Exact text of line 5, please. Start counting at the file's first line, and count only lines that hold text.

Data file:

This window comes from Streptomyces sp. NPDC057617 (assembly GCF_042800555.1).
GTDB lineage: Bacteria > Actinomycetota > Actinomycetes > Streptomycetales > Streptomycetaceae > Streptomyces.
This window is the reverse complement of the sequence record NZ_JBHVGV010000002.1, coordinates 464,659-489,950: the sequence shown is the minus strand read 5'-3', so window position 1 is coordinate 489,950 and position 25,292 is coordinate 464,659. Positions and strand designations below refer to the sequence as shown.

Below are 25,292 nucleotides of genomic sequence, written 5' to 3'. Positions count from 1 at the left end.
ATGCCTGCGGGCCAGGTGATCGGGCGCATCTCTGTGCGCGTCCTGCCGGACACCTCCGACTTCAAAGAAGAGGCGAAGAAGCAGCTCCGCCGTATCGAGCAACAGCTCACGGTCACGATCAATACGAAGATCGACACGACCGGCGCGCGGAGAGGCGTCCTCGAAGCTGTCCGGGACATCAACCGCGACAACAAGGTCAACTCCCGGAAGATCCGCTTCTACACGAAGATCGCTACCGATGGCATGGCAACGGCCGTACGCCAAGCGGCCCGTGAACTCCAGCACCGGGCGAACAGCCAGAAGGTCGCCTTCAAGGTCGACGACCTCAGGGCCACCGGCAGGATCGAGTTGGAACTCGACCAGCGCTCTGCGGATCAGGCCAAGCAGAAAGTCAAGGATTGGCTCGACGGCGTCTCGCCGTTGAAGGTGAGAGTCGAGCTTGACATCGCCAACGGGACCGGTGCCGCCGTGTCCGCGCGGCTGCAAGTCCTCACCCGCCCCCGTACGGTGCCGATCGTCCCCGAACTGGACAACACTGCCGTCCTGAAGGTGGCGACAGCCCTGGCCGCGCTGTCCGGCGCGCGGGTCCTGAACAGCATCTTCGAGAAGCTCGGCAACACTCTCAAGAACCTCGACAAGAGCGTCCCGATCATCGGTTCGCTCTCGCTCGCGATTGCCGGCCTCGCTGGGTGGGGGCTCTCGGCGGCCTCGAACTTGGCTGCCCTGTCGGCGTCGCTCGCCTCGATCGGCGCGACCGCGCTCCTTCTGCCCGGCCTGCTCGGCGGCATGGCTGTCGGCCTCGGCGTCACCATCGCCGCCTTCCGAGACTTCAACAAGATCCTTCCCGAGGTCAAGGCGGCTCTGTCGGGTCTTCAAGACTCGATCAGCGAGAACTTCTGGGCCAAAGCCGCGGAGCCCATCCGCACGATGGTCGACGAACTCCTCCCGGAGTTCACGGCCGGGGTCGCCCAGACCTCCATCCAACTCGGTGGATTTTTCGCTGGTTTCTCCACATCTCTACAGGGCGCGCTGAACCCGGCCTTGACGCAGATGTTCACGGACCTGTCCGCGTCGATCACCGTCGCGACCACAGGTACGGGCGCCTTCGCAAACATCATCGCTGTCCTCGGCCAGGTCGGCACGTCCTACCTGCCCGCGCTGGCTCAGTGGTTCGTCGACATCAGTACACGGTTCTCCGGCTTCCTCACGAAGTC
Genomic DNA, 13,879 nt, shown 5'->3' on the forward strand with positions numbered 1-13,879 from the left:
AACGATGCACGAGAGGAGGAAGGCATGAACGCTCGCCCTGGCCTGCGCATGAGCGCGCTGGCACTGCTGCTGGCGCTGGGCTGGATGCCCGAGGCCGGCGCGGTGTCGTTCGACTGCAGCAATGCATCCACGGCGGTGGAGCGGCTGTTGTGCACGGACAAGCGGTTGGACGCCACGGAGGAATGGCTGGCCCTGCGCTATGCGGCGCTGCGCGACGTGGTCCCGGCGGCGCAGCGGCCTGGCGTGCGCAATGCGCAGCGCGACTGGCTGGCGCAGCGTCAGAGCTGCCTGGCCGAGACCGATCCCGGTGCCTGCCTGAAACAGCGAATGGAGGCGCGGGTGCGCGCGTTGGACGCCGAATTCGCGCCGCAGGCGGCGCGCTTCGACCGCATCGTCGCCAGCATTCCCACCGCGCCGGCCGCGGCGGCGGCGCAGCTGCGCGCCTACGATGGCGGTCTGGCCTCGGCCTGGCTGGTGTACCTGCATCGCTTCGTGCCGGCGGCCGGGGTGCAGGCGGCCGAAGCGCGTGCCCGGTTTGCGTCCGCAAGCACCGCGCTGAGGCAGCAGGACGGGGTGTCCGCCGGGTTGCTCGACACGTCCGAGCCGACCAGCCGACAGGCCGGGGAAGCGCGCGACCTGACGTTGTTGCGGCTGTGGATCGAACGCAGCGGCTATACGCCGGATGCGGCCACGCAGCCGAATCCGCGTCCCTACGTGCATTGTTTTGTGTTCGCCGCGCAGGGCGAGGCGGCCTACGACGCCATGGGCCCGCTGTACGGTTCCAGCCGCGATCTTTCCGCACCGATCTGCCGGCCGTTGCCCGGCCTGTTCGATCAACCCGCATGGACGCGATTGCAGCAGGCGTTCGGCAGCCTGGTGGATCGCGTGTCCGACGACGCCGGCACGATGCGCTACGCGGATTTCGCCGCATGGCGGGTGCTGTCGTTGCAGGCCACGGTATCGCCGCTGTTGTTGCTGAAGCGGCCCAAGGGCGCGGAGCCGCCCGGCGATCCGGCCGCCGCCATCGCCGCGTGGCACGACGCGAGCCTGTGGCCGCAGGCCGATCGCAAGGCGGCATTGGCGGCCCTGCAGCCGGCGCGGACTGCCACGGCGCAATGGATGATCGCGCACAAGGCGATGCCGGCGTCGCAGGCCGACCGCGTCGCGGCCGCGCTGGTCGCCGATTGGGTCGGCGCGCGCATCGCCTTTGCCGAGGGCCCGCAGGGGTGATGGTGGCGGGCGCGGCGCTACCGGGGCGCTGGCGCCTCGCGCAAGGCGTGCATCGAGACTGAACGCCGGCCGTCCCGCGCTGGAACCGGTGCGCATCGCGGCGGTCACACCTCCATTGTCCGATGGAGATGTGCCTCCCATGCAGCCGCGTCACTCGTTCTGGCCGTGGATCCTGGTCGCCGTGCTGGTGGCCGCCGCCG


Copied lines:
ATGCCTGCGGGCCAGGTGATCGGGCGCATCTCTGTGCGCGTCCTGCCGGACACCTCCGACTTCAAAGAAGAGGCGAAGAAGCAGCTCCGCCGTATCGAGCAACAGCTCACGGTCACGATCAATACGAAGATCGACACGACCGGCGCGCGGAGAGGCGTCCTCGAAGCTGTCCGGGACATCAACCGCGACAACAAGGTCAACTCCCGGAAGATCCGCTTCTACACGAAGATCGCTACCGATGGCATGGCAACGGCCGTACGCCAAGCGGCCCGTGAACTCCAGCACCGGGCGAACAGCCAGAAGGTCGCCTTCAAGGTCGACGACCTCAGGGCCACCGGCAGGATCGAGTTGGAACTCGACCAGCGCTCTGCGGATCAGGCCAAGCAGAAAGTCAAGGATTGGCTCGACGGCGTCTCGCCGTTGAAGGTGAGAGTCGAGCTTGACATCGCCAACGGGACCGGTGCCGCCGTGTCCGCGCGGCTGCAAGTCCTCACCCGCCCCCGTACGGTGCCGATCGTCCCCGAACTGGACAACACTGCCGTCCTGAAGGTGGCGACAGCCCTGGCCGCGCTGTCCGGCGCGCGGGTCCTGAACAGCATCTTCGAGAAGCTCGGCAACACTCTCAAGAACCTCGACAAGAGCGTCCCGATCATCGGTTCGCTCTCGCTCGCGATTGCCGGCCTCGCTGGGTGGGGGCTCTCGGCGGCCTCGAACTTGGCTGCCCTGTCGGCGTCGCTCGCCTCGATCGGCGCGACCGCGCTCCTTCTGCCCGGCCTGCTCGGCGGCATGGCTGTCGGCCTCGGCGTCACCATCGCCGCCTTCCGAGACTTCAACAAGATCCTTCCCGAGGTCAAGGCGGCTCTGTCGGGTCTTCAAGACTCGATCAGCGAGAACTTCTGGGCCAAAGCCGCGGAGCCCATCCGCACGATGGTCGACGAACTCCTCCCGGAGTTCACGGCCGGGGTCGCCCAGACCTCCATCCAACTCGGTGGATTTTTCGCTGGTTTCTCCACATCTCTACAGGGCGCGCTGAACCCGGCCTTGACGCAGATGTTCACGGACCTGTCCGCGTCGATCACCGTCGCGACCACAGGTACGGGCGCCTTCGCAAACATCATCGCTGTCCTCGGCCAGGTCGGCACGTCCTACCTGCCCGCGCTGGCTCAGTGGTTCGTCGACATCAGTACACGGTTCTCCGGCTTCCTCACGAAGTC